const vesselType = "submarines"; // or "spaceships", or "sailboats", etc
    const query = `SELECT id, name FROM ${identifier(vesselType)}`;
    // query =
    {
      text: `SELECT id, name FROM "submarines"`,
      values: []
    }

    Use list to generate lists of dynamic SQL:

    The list function will let you transform a list of data into dynamic SQL. This combines well with the previous functions:

    const rows = [
      { id: 1, first: "Phillip", last: "Fry" },
      { id: 2, first: "Turanga", last: "Leela" },
    ];
    
    const rowSql = ({ id, first, last }) =>
      template`(${id}, ${first}, ${last}, now())`;
    
    const query = `
      INSERT INTO users (id, first_name, last_name, created_at) VALUES
      ${list(rows.map(rowSql))}
    `;
    // query =
    {
      text: `
        INSERT INTO users (id, first_name, last_name, created_at) VALUES
        ($1, $2, $3, now()),
        ($4, $5, $6, now())
      `
    }

    The default separator for list is the literal string ", ". You can change this by passing a different separator as the second argument:

    const criteria = [
      template`updated_at > ${yesterday}`,
      template`home_town = ${hometown}`
    ];
    
    const query = `
      SELECT * FROM users WHERE
      ${list(criteria, ' AND ')}
    `
    // query =
    {
      text: `
        SELECT * FROM users WHERE
        updated_at > $1 AND home_town = $2
      `,
      values: [yesterday, hometown]
    }

    Beware: Do not pass dynamic or potentially-unsafe values to separator. Values passed to this function are treated as literal safe values. Recommend that you only pass ", ", " AND ", and " OR " to this second argument. The default is ", ", which is appropriate in most circumstances.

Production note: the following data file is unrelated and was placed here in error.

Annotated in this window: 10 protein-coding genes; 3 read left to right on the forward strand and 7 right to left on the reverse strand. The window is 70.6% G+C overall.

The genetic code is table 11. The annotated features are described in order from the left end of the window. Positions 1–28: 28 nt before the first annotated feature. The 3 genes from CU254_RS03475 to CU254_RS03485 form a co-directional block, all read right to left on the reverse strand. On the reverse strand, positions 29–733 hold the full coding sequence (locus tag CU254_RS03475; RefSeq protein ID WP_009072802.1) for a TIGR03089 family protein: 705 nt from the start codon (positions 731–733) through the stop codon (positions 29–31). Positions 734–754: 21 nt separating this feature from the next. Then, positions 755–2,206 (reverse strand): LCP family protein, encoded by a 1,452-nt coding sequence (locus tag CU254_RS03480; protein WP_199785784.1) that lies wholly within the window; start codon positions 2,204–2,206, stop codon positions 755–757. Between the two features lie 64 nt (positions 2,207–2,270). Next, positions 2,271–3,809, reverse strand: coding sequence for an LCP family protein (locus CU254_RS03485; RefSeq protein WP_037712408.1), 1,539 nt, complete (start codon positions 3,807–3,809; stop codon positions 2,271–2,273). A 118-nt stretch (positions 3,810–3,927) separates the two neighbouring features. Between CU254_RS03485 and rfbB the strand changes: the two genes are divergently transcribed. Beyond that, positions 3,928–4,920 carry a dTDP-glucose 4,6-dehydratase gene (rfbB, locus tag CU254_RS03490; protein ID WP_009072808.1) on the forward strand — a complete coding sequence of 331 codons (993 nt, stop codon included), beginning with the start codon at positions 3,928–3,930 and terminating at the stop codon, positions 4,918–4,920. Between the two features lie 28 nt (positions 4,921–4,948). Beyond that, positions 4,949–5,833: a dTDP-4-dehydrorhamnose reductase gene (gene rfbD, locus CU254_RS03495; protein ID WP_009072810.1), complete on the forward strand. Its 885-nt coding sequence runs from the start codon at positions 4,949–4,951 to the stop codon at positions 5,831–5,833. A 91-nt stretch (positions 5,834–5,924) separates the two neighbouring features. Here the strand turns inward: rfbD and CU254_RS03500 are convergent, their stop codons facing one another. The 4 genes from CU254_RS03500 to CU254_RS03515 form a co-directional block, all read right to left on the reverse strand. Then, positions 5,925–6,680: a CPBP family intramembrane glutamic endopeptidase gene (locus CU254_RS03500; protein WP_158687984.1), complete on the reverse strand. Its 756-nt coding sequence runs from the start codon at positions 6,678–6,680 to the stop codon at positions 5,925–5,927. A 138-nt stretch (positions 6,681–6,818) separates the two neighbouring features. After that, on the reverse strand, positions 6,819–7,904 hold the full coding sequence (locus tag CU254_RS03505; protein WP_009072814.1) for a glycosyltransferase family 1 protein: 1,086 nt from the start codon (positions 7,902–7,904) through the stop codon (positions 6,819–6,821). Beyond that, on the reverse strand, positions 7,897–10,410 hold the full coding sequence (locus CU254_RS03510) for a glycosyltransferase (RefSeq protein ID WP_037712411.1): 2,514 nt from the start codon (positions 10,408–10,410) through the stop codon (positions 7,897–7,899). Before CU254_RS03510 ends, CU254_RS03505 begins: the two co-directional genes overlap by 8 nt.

Use a function as an escape hatch

    You may need to do something that isn't covered by the tools above, but you still need the safety of parameterized queries. In this case, you can pass a function to a parameter, and it will be evaluated when the query is generated.

    The function takes a single argument: an entrypoint that lets you generate dynamic SQL. Under the hood this is how the template function works.

    function columns(sql) {
      const cols = ['id', 'name', 'speed'];
      return sql`${list(cols.map(identifier))}`;
    }
    
    const query = `SELECT ${columns} FROM starships`;
    // query =
    {
      text: `SELECT "id", "name", "speed" FROM starships`,
      values: []
    }

    Use unsafe if you have no other choice

    Sometimes you need to turn all the safeties off. In this case you can use the unsafe function to insert literal SQL into your queries. unsafe takes a string, which will be inserted wholesale into the resulting query. Use at your own risk, selectstar cannot help you if you screw up.

    const columns = ['id', 'name', 'speed'];
    const query = `SELECT ${unsafe(columns.join(', '))} FROM starships`;
    // query =
    {
      text: `SELECT id, name, speed FROM starships`,
      values: []
    }

    Streaming

    selectstar is agnostic about how you use the generated query. As a result you can use the result in some interesting ways. For example, the pg-query-stream library allows you to pull records out of the database through a Nodejs readable object stream. This lets you perform streaming transformations on large numbers of records as they are pulled from the database without requiring a ton of memory.